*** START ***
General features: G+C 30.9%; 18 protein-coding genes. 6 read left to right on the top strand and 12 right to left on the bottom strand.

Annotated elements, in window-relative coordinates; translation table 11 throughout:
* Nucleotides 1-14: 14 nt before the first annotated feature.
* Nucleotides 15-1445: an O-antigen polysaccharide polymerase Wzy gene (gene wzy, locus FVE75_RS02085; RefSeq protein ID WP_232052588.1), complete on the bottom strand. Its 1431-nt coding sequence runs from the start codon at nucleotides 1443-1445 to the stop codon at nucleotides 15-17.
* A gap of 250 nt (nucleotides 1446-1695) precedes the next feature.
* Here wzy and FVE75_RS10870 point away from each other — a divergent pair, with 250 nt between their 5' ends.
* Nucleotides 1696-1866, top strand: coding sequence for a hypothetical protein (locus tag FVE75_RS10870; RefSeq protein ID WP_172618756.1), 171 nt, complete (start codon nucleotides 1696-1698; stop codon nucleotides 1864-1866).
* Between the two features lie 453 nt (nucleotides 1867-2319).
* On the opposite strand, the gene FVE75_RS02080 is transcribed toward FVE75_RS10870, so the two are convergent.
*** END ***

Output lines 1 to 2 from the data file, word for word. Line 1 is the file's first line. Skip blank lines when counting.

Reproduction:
General features: G+C 30.9%; 18 protein-coding genes. 6 read left to right on the top strand and 12 right to left on the bottom strand.

Annotated elements, in window-relative coordinates; translation table 11 throughout: